Page last updated at 17:23 GMT, Wednesday, 11 November 2009

Thailand-Cambodia dispute: Key points

A diplomatic row has broken out between Thailand and Cambodia over former Thai Prime Minister Thaksin Shinawatra's new job as an adviser to the government in Phnom Penh.

This dispute is only the latest of a series of spats between the two countries. The BBC looks at the main issues dividing them.


Cambodia has angered the Thai government by refusing to extradite Thaksin Shinawatra, who is in Cambodia after accepting a role as an economic adviser to the government there.

Cambodia said it rejected the extradition request because it viewed the charges against Mr Thaksin as being politically motivated.

Mr Thaksin was Thailand's prime minister for more than five years, but was ousted in a military coup in September 2006, accused of corruption and abuse of power.

He has been sentenced to two years in jail in absentia by a Thai court over a conflict of interest case.

Thaksin Shinawatra arriving in Phnom Penh, Cambodia - 10 November
Mr Thaksin is a close friend of Cambodian Prime Minister Hun Sen

Thailand has withdrawn its ambassador from Phnom Penh in protest at Cambodia's protection of Mr Thaksin.

The timing of the spat is particularly embarrassing for Thailand, as it comes just before Thai Prime Minister Abhisit Vejjajiva is to chair a meeting between regional leaders and US President Barack Obama, on the sidelines of the Asia-Pacific Economic Cooperation (Apec) summit in Singapore.

Some analysts say the Cambodian government of Prime Minister Hun Sen - a close friend of Mr Thaksin and his golf partner - would prefer to have Mr Thaksin back in power in Thailand and is trying to undermine the current Thai administration.


The Preah Vihear temple has been at the centre of a border dispute between Thailand and Cambodia for more than a century.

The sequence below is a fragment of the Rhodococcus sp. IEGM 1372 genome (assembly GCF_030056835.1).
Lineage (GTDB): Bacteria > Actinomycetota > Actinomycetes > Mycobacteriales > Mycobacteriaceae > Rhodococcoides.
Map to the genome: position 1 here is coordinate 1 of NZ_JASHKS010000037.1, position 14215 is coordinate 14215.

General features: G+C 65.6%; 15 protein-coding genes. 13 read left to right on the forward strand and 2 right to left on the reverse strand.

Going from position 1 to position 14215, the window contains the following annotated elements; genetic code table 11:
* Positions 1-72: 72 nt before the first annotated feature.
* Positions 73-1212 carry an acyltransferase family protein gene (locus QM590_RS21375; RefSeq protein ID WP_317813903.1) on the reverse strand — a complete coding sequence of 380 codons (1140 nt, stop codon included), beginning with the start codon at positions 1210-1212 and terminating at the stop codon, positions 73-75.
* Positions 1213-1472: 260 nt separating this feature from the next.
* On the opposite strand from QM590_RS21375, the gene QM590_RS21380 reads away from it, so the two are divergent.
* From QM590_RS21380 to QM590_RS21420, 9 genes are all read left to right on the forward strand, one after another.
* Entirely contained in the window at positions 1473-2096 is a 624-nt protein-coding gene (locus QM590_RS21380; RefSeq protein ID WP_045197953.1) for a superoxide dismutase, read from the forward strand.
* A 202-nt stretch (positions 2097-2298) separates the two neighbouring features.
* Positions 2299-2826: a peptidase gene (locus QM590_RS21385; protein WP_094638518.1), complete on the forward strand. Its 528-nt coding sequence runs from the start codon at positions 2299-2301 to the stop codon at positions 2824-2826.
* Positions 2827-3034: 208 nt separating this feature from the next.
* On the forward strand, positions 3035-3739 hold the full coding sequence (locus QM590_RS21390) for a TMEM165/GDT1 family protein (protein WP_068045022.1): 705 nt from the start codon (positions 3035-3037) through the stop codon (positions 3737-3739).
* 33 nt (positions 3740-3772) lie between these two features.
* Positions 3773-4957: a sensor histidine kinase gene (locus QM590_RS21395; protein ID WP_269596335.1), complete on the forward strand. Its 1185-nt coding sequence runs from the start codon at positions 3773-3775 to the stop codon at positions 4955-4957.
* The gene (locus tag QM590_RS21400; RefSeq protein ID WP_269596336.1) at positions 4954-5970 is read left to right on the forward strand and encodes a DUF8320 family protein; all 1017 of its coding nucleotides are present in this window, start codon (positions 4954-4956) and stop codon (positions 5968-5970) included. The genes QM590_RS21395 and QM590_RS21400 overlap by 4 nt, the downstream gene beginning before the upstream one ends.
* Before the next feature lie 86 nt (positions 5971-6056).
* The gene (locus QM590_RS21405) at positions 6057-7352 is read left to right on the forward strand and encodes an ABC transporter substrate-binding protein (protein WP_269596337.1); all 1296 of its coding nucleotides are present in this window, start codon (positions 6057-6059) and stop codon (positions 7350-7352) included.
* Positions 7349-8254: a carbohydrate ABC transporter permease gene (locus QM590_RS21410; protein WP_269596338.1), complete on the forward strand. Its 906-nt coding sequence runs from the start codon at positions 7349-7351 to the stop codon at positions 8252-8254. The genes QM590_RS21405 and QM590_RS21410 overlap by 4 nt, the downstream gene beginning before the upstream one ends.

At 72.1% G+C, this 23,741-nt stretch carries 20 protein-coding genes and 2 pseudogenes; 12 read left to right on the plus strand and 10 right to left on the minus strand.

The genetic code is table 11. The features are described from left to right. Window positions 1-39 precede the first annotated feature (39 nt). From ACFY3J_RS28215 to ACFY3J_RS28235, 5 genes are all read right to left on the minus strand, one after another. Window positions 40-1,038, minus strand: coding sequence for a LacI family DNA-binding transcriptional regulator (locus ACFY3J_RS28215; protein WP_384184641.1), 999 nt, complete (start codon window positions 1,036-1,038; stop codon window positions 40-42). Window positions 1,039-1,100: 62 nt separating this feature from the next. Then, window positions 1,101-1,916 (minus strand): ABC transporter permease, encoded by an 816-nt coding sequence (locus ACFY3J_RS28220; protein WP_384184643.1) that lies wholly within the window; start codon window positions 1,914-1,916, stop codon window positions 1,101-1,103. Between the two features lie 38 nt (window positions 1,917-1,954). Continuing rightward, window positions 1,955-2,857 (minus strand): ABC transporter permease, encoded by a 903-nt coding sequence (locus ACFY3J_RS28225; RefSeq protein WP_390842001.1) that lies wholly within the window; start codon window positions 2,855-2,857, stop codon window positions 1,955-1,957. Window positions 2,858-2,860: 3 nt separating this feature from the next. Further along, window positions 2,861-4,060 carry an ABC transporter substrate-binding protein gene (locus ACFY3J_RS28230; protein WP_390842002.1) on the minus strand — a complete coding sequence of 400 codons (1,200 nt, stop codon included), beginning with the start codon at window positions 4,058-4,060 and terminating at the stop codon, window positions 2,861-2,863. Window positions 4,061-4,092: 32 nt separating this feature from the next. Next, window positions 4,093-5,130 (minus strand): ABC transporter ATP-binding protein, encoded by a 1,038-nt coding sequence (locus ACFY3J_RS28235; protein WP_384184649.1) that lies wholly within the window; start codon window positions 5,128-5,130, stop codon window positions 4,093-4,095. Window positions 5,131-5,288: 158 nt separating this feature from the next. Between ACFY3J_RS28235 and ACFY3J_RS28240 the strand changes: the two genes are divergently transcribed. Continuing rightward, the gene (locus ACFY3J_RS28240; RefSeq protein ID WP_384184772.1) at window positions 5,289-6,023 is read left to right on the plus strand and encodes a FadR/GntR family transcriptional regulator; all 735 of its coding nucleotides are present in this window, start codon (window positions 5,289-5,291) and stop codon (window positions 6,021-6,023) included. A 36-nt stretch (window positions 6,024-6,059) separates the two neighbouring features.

The temple was built mainly in the 11th and 12th centuries, when the Khmer empire was at its height. Its construction was ordered by the kings who commissioned Cambodia's most famous temple at Angkor.

Maps drawn by Cambodia's French colonial rulers and Thailand (or Siam as it was then known) showed the temple as belonging to Cambodia, but in later decades Thailand said the maps were not official and were therefore invalid.

In 1962 the International Court of Justice granted the temple to Cambodia, but Thailand claimed much of the surrounding land, leaving Cambodia's only access to the temple up a steep hillside.

One of the entrance buildings at Preah Vihear

But the territorial row with Thailand lingered on, and in 2001 Thai troops blocked access for more than a year in a dispute about polluted water at the site.

Tensions increased in July 2008, after Cambodia's successful bid to have the temple listed as a World Heritage site.

In April this year, troops from both sides exchanged fire across the disputed border. Thai authorities said at least two Thai soldiers died and seven were wounded.


After Cambodia appointed Mr Thaksin as an economic adviser last week, the Thai cabinet decided to cancel a memorandum of understanding on joint oil and gas exploration in the Gulf of Thailand.

Map showing Thailand and Cambodia

Both countries claim overlapping areas in the gulf, which are believed to be rich in gas and oil.

Thailand issued petroleum concessions in the area in the 1970s, although no work was carried out because of the disputed claims. Cambodia in turn awarded exploration deals in 1997 subject to the settling of the dispute.

Cambodia claims Thailand cannot now unilaterally revoke the memorandum of understanding, saying it is against international law.


Simmering resentment between Cambodia and Thailand goes back centuries - to well before the modern countries existed - when rival Siamese and Khmer kingdoms fought each other for territory and power.

European colonial expansion forced a sometimes arbitrary definition of borders, which in some areas continue to be disputed.

While bilateral trade has flourished with massive Thai investment in Cambodia, the relationship has remained uneasy.

Cambodian disenchantment with Thailand flared into violence in 2003 when a Thai actress - popular both at home and in Cambodia - allegedly said that the 900-year-old temple complex at Angkor belonged to Thailand and should be returned.

Suvanant Kongying denied making the remarks, but the Thai embassy in Phnom Penh was badly damaged by rioters.

One person was killed and several injured in the riots and many Thai businesses were also destroyed.

Cambodians see Angkor Wat as a vital part of their identity but over the centuries there have been times when the temple complex has been occupied by Thai forces.

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